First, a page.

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© Borgis - New Medicine 3/2008, s. 67-69
Eliza Brożek-Mądry, *Lidia Zawadzka-Głos, Mieczysław Chmielik
POST-OPERATIVE FOLLOW-UP IN CHILDREN WITH CHOANAL ATRESIA
Department of Paediatric ENT, Warsaw Medical University, Poland
Head of Department: Prof. Mieczysław Chmielik, MD, PhD
Summary
Choanal atresia in children can appear as an isolated congenital malformation or coexists in certain syndromes. The Department of Paediatric Otolaryngology of the Medical University of Warsaw is one of a few centres where surgical treatment of choanal atresia is performed.
Aim: Objective evaluation of nasal patency and laryngological examination of patients operated on with a transnasal approach. Material and method: A group of seven children with choanal atresia operated transnasally was examined. In this group nasal patency was evaluated using rhinomanometry and a complete laryngological examination concentrating on palate motility and phonation was performed.
Results: In the studied group the laryngological examination with particular interest in the oral and nasal cavity is presented. There were three patients with nasalization and three patients with nasal cavity obturation to various extent presented in rhinomanometry.
Conclusions:
1. Material analysis of children operated on in 1995-2007 shows an increased number of transnasal operations, which correlates with the world literature. 2. Rhinomanometry is a reliable and non-invasive method in postoperative monitoring of nasal patency. 3. Nasal decongestants show a lesser influence on the rhinomanometry results on the operated side, especially in children presenting in follow-up with nasal patency disorders. 4. Presence of nasalization in operated patients suggests the necessity of further examination of phonation in follow-ups.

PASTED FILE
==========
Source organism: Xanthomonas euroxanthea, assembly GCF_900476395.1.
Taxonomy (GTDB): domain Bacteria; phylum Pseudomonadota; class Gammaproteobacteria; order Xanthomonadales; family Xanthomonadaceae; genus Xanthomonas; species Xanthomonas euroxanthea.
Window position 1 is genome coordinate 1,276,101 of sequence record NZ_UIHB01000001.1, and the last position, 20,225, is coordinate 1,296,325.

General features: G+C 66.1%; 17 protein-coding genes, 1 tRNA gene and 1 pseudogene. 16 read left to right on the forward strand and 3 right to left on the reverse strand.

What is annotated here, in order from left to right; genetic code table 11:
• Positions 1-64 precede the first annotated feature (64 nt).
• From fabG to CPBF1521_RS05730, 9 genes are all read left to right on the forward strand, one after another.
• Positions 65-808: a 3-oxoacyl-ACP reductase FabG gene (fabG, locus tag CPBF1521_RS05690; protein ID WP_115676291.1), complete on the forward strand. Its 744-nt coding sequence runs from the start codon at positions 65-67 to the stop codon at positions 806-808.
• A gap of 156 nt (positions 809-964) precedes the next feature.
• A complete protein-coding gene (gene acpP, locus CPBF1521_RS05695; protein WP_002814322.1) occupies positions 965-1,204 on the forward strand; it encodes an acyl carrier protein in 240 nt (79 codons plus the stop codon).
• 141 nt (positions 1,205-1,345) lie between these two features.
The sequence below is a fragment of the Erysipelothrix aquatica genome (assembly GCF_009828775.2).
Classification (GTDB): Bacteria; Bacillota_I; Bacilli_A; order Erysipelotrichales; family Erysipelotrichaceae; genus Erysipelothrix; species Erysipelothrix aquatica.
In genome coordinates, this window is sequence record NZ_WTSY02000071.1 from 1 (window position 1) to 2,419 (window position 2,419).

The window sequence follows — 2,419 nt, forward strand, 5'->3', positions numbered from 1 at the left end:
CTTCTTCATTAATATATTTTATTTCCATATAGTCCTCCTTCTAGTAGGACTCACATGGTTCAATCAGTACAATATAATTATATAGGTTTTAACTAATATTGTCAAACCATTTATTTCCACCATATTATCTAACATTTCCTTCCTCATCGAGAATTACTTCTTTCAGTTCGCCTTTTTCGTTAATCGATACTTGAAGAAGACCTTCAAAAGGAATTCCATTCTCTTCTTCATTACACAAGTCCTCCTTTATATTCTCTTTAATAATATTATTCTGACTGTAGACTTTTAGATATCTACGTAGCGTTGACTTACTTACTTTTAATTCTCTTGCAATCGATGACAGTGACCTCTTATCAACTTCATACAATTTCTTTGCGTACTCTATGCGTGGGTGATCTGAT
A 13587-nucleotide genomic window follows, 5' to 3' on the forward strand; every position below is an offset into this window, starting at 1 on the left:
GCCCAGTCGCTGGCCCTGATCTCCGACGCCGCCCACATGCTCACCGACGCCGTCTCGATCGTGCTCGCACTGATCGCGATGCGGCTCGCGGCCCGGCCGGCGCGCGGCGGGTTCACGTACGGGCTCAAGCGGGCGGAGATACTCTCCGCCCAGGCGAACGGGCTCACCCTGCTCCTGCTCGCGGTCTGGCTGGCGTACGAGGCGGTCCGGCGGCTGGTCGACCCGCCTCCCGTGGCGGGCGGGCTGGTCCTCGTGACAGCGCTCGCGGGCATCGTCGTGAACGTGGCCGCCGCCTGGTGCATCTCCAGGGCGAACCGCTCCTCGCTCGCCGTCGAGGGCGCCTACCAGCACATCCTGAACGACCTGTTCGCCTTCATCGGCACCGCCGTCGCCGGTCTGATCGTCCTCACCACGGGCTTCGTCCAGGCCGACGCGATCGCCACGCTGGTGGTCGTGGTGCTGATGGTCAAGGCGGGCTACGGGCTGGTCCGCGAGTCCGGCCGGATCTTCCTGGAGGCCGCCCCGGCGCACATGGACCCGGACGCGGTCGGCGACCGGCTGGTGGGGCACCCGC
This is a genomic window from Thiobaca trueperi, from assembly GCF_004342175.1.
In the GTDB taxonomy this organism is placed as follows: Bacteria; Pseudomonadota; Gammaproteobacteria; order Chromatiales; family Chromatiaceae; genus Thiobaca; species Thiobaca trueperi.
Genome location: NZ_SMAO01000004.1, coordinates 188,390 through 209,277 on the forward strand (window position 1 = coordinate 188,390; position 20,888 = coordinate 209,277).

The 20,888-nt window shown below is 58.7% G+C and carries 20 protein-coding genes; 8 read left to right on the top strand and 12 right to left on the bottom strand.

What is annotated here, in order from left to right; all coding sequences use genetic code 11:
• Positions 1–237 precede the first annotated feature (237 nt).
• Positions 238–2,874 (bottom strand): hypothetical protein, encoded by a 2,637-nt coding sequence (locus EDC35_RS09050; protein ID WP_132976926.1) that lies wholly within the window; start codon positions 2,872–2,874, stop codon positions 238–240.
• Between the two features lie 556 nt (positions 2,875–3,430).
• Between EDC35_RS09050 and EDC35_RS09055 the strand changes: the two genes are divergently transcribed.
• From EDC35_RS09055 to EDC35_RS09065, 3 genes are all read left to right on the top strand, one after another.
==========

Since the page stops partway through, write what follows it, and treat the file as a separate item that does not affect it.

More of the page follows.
INTRODUCTION
Choanal atresia (CA) is a disease that may involve choanae completely or may exist unilaterally, which underlies the differences of the intensity of symptoms, such as breathing and feeding difficulties. The incidence is evaluated to be 1:5000 to 1:8000 of live births. It is observed more frequently in females, unilaterally and on the right side (1, 2). In 70% of patients with choanal atresia there is observed a bony-membranous atretic plate, while 30% present with bony atretic plate (3). Genetic background, maternal diseases and medications used during pregnancy are discussed as factors contributing to the incidence of CA. In CHARGE syndrome, which includes coloboma (C), heart disease (H), choanal atresia (A), retardation of growth and development (R), genitourinary anomaly (G), and ear defect (E), there is a mutation described in more than half of the patients in the gene CHD7, locus 8q12 (4, 5, 6, 7). The cellular role of the protein CHD7 is in organization of chromatin (CHD7-chromodomain helicase DNA-binding protein). Among medications used during pregnancy, methimazole and carbimazole can be responsible for CA (8, 9).